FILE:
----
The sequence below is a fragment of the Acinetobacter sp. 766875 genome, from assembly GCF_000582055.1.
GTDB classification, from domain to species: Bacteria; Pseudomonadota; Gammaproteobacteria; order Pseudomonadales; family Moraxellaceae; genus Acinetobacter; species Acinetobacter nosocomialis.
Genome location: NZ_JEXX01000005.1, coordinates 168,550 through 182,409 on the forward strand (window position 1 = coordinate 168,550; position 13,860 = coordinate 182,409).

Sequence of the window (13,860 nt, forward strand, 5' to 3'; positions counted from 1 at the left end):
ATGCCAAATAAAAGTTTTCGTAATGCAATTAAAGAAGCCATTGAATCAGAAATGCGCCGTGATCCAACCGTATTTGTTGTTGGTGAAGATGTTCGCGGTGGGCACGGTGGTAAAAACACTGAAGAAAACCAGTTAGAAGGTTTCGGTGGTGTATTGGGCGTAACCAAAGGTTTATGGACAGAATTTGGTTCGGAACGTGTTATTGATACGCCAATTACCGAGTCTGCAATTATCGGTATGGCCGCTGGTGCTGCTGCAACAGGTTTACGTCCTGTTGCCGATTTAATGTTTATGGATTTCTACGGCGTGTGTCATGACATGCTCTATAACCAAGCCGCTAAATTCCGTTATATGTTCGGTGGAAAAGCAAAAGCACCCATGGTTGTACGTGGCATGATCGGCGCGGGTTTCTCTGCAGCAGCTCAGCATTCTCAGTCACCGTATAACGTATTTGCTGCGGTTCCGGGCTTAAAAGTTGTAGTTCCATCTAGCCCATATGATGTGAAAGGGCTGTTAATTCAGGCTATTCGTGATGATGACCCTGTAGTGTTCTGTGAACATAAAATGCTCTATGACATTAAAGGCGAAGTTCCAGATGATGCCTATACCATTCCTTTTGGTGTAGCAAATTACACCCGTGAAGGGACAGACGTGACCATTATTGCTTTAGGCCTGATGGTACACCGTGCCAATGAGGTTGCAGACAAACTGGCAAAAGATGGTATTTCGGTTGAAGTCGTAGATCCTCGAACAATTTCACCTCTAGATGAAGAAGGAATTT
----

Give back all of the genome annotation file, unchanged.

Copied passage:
The sequence below is a fragment of the Acinetobacter sp. 766875 genome, from assembly GCF_000582055.1.
GTDB classification, from domain to species: Bacteria; Pseudomonadota; Gammaproteobacteria; order Pseudomonadales; family Moraxellaceae; genus Acinetobacter; species Acinetobacter nosocomialis.
Genome location: NZ_JEXX01000005.1, coordinates 168,550 through 182,409 on the forward strand (window position 1 = coordinate 168,550; position 13,860 = coordinate 182,409).

Sequence of the window (13,860 nt, forward strand, 5' to 3'; positions counted from 1 at the left end):
ATGCCAAATAAAAGTTTTCGTAATGCAATTAAAGAAGCCATTGAATCAGAAATGCGCCGTGATCCAACCGTATTTGTTGTTGGTGAAGATGTTCGCGGTGGGCACGGTGGTAAAAACACTGAAGAAAACCAGTTAGAAGGTTTCGGTGGTGTATTGGGCGTAACCAAAGGTTTATGGACAGAATTTGGTTCGGAACGTGTTATTGATACGCCAATTACCGAGTCTGCAATTATCGGTATGGCCGCTGGTGCTGCTGCAACAGGTTTACGTCCTGTTGCCGATTTAATGTTTATGGATTTCTACGGCGTGTGTCATGACATGCTCTATAACCAAGCCGCTAAATTCCGTTATATGTTCGGTGGAAAAGCAAAAGCACCCATGGTTGTACGTGGCATGATCGGCGCGGGTTTCTCTGCAGCAGCTCAGCATTCTCAGTCACCGTATAACGTATTTGCTGCGGTTCCGGGCTTAAAAGTTGTAGTTCCATCTAGCCCATATGATGTGAAAGGGCTGTTAATTCAGGCTATTCGTGATGATGACCCTGTAGTGTTCTGTGAACATAAAATGCTCTATGACATTAAAGGCGAAGTTCCAGATGATGCCTATACCATTCCTTTTGGTGTAGCAAATTACACCCGTGAAGGGACAGACGTGACCATTATTGCTTTAGGCCTGATGGTACACCGTGCCAATGAGGTTGCAGACAAACTGGCAAAAGATGGTATTTCGGTTGAAGTCGTAGATCCTCGAACAATTTCACCTCTAGATGAAGAAGGAATTT